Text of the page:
As Maple trees shed their fruits, it is hard not to be captivated by the view and stare in admiration. The free fall of maple seeds is simply graceful. Commonly referred to as helicopters, samaras are the fruit of Maple trees. Inside of each fruit one can find seeds that are used by the parent plant to produce new ones. The nickname helicopter refers to the similarity that exists between its motion as it falls to the ground and that of a helicopter. Indeed, a remarkable aspect of the samaras is the behavior they display as they fall. As the fruit of the Maple seed descends to the ground, it performs a rotating motion that mimics the rotor blade of helicopters in unpowered descent, a behavior that has intrigued scientists and has been the subject of many studies. The auto-gyration motion and flight mechanics of the samaras have been observed in order to explain why and how the fruit rotates on itself as it leaves the tree.
Importance of understanding the whirling motion of Samaras:
The use of seeds to produce new plants is called seed dispersal. Since trees are unable to move, they rely on different means for the dispersal of their seeds, such as the wind, water, animal, or human beings. Samaras being carried away by the wind are an example of wind dispersal. Seed dispersal is important for the survival of species. It allows the plant to spread in its environment. By allowing the seeds to fall at great distances from the parent plant, decreases the chances of interference of the growth of new plants with the development of the parent plant and allows it to colonize new environments. Studying the flight of samaras helps understand how this process can be enhanced. However, not only does it help with seed dispersal, but it may also have applications that can help advance the field of aviation and the conception of flying devices. (Sang Joon Lee et Al. 2014)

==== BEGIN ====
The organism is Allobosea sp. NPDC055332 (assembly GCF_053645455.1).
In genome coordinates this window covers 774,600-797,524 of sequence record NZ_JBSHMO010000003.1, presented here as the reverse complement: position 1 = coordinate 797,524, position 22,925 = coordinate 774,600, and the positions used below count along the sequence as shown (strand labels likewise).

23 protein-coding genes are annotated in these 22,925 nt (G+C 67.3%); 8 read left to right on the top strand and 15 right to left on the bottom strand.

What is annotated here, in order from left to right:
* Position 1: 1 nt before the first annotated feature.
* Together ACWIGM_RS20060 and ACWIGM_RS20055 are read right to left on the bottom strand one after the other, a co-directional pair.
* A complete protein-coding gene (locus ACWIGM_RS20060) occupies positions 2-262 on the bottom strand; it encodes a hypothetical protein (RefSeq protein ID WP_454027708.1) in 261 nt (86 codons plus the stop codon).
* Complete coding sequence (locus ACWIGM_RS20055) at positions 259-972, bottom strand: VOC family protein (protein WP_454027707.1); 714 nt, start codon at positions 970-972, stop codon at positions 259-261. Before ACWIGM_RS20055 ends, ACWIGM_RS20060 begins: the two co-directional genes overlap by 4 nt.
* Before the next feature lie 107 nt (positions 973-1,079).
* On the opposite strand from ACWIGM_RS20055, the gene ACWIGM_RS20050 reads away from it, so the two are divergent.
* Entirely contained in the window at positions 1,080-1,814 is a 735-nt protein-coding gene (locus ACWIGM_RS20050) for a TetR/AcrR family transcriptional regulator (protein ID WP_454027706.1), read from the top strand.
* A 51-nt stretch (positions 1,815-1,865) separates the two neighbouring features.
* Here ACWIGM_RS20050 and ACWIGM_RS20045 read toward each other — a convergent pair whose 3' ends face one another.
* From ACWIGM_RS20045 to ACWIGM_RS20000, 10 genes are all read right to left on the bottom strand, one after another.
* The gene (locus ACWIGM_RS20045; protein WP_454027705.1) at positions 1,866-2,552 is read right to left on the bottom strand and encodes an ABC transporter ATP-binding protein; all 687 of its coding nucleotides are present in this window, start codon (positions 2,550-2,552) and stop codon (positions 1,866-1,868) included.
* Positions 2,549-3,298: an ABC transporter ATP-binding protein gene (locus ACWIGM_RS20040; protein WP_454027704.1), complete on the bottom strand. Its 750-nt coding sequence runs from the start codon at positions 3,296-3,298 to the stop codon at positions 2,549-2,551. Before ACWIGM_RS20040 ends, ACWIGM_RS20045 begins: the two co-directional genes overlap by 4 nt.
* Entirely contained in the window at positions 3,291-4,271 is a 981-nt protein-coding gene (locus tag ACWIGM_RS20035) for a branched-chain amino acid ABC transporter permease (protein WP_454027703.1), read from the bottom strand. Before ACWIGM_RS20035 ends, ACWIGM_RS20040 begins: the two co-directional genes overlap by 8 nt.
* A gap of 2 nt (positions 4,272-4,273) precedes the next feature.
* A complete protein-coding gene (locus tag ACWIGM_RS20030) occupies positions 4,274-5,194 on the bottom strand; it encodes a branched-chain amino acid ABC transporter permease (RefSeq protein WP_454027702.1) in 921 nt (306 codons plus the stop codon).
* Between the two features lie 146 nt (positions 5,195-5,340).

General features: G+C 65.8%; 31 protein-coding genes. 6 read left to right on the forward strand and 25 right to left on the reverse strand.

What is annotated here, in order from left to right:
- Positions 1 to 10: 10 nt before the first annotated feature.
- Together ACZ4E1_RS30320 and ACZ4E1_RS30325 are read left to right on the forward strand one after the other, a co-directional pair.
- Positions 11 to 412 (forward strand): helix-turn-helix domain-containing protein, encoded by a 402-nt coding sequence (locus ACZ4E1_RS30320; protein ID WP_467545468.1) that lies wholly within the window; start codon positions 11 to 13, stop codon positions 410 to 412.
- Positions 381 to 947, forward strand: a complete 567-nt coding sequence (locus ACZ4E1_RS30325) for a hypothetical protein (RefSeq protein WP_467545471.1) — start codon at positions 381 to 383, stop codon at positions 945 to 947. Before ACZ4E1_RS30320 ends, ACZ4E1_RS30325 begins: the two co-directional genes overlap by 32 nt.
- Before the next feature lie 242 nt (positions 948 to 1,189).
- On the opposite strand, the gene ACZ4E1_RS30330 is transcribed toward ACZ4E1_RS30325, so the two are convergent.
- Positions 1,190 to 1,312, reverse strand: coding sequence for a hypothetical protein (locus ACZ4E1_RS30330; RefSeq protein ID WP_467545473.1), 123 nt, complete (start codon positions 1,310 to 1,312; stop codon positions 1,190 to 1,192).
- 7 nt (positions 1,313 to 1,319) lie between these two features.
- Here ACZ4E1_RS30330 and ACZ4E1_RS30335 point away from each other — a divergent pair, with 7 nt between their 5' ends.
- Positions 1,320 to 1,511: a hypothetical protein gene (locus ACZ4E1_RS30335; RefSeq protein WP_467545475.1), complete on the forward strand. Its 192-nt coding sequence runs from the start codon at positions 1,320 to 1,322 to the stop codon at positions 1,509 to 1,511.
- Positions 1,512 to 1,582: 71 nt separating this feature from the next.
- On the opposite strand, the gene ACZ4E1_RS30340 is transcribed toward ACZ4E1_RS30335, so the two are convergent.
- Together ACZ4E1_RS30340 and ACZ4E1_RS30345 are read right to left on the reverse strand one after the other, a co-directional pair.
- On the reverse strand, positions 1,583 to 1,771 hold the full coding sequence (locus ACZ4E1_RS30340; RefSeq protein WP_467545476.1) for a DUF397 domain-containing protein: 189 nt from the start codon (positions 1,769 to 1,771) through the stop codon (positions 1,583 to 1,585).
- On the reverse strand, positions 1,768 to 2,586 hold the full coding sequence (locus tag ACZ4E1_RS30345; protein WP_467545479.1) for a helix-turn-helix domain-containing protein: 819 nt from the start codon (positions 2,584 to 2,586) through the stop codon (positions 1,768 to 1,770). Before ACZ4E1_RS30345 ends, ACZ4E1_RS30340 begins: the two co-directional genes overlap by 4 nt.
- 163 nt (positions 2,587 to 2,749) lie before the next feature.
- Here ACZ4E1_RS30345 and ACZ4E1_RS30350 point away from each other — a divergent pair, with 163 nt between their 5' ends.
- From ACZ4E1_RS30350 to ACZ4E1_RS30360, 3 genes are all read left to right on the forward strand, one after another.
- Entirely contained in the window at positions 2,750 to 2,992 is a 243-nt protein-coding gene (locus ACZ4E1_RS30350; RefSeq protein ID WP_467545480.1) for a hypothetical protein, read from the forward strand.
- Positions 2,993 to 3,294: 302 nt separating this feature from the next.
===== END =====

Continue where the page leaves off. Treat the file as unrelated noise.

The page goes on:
There are two principal categories of seeds that have the ability to use oncoming winds to travel away from the parent plant, pappose seeds, and winged seeds. Maple seeds fall within the second one. As the name indicates, winged seeds tend to have appendages that resemble wings and act as such. While pappose seeds use draft force to maintain their flight, winged seeds rely on lift force. While they share common traits, not all winged seeds rotate. The rotation of samaras is due to the location of its center of gravity which is found near the terminal end of the wings. The wings of the seeds of the Maple tree generate a stable leading-edge vortex (LEV) which accounts for the lift force slowing down the descent. Note that an LEV is a type of airflow that is halfway between a steady and a turbulent flow. Upon being detached from the tree and is released into the air, the very shape of the wing initiates the stable vortex. The mechanism used by samaras has been identified to be similar to the LEVs of insects such as flower flies.